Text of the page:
Performa, the New York-based performance art biennial that’s descending upon the city this year for its eighth iteration, is offering a breath of fresh air to complicate the idea of a “typical” biennial. With a slate of incredible artist commissions scheduled to unfold throughout almost the entire month of November, founder and chief curator RoseLee Goldberg hopes that attendees to any of the numerous performances will take away the spirit of the Bauhaus movement, which is the theme around which Performa 19 revolves. Theater was an integral part of the Bauhaus school’s interdisciplinary practices, and many of Performa 19’s offerings seem to gesture towards the binary bombast of drama and comedy.
“One idea that’s essential at Performa was to really tell the story of our history, and another was actually to stop time,” Goldberg said at a Thursday morning press conference at NeueHouse Madison Square. “I feel that we’re all racing around so much and when we go and we see events, we go and see videos and installations and we fool ourselves that we’re coming back later. The idea here is that we create works that do fully engage.”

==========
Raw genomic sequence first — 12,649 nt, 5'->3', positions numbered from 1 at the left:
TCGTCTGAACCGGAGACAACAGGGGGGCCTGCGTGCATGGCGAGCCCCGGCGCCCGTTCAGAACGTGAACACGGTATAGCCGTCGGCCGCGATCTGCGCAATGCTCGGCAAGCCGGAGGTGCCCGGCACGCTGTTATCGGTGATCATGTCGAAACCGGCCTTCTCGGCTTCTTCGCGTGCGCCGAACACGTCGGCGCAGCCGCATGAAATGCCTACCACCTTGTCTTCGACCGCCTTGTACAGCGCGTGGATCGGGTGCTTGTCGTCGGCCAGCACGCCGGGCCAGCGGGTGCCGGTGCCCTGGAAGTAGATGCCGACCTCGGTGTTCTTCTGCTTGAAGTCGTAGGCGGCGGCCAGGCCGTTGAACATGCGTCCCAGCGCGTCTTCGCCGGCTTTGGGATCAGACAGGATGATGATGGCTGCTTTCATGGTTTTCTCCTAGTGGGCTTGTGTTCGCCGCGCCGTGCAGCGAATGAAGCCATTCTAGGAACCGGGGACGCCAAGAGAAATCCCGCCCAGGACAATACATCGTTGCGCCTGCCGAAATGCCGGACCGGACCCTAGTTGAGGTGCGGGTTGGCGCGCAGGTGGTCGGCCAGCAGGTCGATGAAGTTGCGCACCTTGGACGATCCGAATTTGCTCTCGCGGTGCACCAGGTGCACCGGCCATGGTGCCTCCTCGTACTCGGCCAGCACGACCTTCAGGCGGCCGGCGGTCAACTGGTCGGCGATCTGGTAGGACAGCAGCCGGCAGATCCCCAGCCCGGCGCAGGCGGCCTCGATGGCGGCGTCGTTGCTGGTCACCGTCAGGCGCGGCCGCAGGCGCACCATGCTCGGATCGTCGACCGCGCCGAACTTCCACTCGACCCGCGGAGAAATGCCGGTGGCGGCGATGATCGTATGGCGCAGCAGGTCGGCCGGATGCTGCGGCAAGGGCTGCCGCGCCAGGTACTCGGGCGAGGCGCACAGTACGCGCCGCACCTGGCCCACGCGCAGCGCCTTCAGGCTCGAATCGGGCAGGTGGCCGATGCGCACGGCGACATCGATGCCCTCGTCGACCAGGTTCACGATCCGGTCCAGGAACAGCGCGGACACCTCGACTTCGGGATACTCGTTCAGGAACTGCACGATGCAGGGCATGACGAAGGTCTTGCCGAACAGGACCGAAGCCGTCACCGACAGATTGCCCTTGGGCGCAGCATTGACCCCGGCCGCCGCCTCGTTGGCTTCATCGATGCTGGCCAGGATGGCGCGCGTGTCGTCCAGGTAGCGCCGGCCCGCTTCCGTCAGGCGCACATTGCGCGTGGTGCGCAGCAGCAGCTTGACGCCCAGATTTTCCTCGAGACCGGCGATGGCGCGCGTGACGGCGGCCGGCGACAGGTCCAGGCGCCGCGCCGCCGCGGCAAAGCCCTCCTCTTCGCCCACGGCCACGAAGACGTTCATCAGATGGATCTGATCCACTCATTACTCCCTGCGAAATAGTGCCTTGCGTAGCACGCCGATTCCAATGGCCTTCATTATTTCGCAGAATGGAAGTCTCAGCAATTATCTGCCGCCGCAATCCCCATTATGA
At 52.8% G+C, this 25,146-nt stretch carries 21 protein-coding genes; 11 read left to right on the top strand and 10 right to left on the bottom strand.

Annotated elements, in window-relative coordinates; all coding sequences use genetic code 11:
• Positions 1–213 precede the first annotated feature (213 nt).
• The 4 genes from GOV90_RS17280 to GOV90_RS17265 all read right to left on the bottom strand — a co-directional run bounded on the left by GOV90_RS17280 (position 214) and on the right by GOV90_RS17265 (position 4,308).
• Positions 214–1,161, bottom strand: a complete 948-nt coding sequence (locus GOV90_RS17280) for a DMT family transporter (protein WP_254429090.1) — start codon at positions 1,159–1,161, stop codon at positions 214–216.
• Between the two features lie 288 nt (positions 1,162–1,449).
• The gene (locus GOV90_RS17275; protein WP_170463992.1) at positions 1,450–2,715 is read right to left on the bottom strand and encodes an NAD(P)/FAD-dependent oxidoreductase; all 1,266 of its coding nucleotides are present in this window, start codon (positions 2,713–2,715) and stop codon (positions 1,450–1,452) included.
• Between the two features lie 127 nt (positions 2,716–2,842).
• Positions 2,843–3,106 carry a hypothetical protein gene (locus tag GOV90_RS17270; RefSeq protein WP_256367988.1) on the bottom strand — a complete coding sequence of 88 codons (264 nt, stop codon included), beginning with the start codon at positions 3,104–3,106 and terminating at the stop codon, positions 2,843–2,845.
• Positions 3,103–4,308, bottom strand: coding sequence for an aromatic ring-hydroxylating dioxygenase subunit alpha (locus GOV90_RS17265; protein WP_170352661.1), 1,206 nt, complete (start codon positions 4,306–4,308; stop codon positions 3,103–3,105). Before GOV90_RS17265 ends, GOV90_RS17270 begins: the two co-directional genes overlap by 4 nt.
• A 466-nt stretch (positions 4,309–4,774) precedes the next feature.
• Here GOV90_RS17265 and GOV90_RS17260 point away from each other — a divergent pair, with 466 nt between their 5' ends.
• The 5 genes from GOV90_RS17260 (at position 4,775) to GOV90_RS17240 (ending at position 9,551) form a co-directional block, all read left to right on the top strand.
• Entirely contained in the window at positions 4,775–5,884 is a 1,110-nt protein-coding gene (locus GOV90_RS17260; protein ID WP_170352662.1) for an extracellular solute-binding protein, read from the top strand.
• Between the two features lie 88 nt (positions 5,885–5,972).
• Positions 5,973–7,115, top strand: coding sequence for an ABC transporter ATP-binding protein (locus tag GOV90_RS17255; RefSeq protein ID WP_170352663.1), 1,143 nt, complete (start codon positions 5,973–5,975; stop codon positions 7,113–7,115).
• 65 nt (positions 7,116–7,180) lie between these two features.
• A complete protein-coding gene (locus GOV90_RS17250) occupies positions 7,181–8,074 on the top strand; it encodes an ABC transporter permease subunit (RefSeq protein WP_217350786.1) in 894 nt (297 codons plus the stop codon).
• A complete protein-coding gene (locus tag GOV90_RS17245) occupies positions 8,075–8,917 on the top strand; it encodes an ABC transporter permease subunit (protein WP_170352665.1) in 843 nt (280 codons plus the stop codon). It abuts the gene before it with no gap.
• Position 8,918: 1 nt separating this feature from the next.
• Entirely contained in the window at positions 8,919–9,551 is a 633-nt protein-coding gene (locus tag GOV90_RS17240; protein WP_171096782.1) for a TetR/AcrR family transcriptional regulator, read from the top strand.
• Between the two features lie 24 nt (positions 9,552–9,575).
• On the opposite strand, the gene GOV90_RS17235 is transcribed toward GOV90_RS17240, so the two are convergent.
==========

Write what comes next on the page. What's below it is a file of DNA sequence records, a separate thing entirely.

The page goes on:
Collaborative work is at the fore of Performa 19’s programming. At the Harlem Parish on West 118th Street, the artists Korakrit Arunanondchai, boychild, Bonaventure, Alex Gvojic and Aaron David Ross will combine their talents to transform the church into an “outdoor cinema” that will reckon with Thailand’s relationship to the American military. Kia LaBeija’s debut as a movement director will take place from November 7-9 at Performance Space New York on 1st Avenue, where LaBeija will lead a group reinterpretation of the Oskar Schlemmer ballet piece Triadic Ballet.
These are just a few of the numerous, experimental offerings being launched in November by a roster of artists that also includes Samson Young, Nairy Baghramian and Tarik Kiswanson. The advent of Performa 19 will be celebrated with an elaborate gala dinner on Friday, November 1st, during which guests will be invited to participate in “eight workshops of the 1922 version of the Bauhaus curricula; wood, metal, stone, clay, glass, color, textiles and building/performance.” If such a thing as the opposite of minimalism exists, it’s probably Bauhaus theater.